To illustrate all this, in 1999 Kartell opened a museum to celebrate fifty years in business and recount the extraordinary relationship between plastic and design. In 2015 the museum underwent a refurbishment. Housing 1000 exhibits, the Kartell Museum is spread over an area of approximately 2500 m² located inside the grounds of the plant designed by Anna Castelli Ferrieri and Ignazio Gardella, in Noviglio. The highly original exhibition designed by Ferruccio Laviani offers visitors an immediate interpretation: the collection is arranged in chronological order across three floors and follows a synoptic table divided into the following categories: exhibitions, design, technology and communication.
While to recount its history Kartell avails of its own corporate museum, to illustrate its present, the brand employs an eclectic and intense range of communications, through exhibitions, displays, events and co-marketing activities that involve both the network of stores worldwide and social media channels. Kartell today is a company that looks to the future, an international, technological company focused on the development of retail and online distribution, customer service and growing the contract sector. For the past few years, Kartell communications have focused largely on the web, with the brand’s official website and pages attracting an ever-growing number of fans and a high level of engagement and interaction, testifying to how deeply Kartell and its products resonate with the public.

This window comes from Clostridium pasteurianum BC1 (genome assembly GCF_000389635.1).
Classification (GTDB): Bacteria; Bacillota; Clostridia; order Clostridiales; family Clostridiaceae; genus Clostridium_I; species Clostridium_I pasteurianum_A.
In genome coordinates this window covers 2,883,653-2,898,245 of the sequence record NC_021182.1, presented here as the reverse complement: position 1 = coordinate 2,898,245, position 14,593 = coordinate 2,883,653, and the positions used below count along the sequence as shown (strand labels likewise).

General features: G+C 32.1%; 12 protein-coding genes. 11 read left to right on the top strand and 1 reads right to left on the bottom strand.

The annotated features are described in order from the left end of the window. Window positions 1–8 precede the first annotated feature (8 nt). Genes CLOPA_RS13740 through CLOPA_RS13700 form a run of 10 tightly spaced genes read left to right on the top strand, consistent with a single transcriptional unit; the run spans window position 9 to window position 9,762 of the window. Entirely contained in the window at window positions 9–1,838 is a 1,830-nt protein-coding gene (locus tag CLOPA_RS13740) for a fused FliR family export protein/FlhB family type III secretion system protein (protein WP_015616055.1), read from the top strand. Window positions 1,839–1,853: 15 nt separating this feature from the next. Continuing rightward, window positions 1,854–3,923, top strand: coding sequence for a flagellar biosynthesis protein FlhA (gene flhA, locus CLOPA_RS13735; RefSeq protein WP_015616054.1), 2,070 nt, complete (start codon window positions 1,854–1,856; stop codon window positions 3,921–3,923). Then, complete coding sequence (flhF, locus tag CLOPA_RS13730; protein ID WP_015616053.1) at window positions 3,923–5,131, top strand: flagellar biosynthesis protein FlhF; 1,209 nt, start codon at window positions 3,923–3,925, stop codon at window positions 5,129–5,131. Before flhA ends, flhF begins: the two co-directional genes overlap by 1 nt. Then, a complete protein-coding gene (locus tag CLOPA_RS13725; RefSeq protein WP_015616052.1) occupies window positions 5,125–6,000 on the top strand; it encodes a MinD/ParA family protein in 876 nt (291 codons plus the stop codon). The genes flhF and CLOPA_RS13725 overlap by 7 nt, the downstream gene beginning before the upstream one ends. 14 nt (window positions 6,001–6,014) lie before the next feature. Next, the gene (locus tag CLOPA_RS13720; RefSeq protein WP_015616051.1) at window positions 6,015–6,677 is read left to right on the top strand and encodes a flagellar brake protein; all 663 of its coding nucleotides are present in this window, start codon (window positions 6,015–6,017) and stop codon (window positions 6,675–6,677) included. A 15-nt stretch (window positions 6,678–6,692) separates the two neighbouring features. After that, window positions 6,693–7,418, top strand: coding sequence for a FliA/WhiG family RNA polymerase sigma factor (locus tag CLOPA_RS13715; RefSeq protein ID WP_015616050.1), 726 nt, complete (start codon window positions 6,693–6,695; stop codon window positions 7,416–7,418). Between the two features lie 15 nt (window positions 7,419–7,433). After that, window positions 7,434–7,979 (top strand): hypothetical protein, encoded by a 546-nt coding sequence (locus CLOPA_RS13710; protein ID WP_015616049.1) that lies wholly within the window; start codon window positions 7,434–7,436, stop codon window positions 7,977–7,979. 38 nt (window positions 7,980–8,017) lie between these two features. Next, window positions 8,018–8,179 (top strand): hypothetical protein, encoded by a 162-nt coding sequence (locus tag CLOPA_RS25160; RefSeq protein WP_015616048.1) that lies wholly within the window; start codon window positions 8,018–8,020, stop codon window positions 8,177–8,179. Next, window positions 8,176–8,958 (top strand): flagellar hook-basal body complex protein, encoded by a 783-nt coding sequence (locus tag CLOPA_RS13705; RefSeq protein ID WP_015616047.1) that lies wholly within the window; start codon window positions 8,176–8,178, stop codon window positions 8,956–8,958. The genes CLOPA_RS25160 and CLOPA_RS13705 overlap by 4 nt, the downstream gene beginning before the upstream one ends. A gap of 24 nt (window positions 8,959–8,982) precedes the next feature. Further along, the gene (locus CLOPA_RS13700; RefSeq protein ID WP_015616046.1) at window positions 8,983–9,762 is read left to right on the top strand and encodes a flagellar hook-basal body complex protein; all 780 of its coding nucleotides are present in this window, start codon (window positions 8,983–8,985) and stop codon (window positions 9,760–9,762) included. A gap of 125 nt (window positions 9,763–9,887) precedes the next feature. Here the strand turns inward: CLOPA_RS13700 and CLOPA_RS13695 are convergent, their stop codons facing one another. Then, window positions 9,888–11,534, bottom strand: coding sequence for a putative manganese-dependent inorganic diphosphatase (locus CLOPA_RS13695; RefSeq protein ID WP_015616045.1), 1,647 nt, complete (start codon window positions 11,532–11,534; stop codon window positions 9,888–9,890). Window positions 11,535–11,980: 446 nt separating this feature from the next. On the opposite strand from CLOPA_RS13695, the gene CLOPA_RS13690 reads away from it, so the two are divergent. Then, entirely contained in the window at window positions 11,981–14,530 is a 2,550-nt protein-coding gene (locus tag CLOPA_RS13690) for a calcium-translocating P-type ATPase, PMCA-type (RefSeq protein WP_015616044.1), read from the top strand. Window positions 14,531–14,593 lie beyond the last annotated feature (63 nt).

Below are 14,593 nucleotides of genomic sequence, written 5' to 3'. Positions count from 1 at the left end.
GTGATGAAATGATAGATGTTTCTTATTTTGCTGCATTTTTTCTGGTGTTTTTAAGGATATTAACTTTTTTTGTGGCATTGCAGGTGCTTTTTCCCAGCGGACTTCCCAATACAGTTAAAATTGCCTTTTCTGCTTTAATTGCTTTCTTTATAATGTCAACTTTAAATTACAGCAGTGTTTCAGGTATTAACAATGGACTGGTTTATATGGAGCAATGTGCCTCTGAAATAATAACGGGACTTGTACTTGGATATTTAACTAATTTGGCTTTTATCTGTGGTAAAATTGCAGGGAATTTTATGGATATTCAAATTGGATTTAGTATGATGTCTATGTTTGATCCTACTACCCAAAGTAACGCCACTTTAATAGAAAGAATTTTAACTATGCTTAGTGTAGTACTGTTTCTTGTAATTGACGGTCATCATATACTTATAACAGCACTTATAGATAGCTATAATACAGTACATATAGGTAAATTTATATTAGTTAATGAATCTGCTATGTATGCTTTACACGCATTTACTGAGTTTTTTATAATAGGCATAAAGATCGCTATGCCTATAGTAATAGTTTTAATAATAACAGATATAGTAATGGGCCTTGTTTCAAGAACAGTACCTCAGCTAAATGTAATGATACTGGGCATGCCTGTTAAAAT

Kartell flagship stores amplify the brand through special displays that change between four and six times per year, plus dedicated events staged during the week of the Salone del Mobile fair. The company’s retail network of directly owned and franchise stores is constantly expanding, with ever-strategic openings in countries consolidating its global leadership. “Kartell’s strategy has always worked on multiple channels, offering a consistent online and offline purchasing experience. The e-commerce platform was launched in 2014. The direct and indirect online retail network is global and today Kartell is also developing new partnerships for the USA and China.
Among the core values of Kartell today is an unwavering dedication to sustainability and protecting the environment, underlined through the industrial manifesto “Kartell loves the planet”. Passion for excellence, which has guided Kartell’s every move from the outset, has led the company to focus on environmental responsibility and good sustainability practices. The entire production process supply chain sees Kartell committed to safeguarding the environment and observing sustainability protocols. Every day, Kartell is directly and wholeheartedly involved in laying the foundations and building its story, which is the story of products designed and created thanks to partnerships and investments in technological innovation, creative solutions and new materials that deliver ever-better performance and eco-friendly credentials.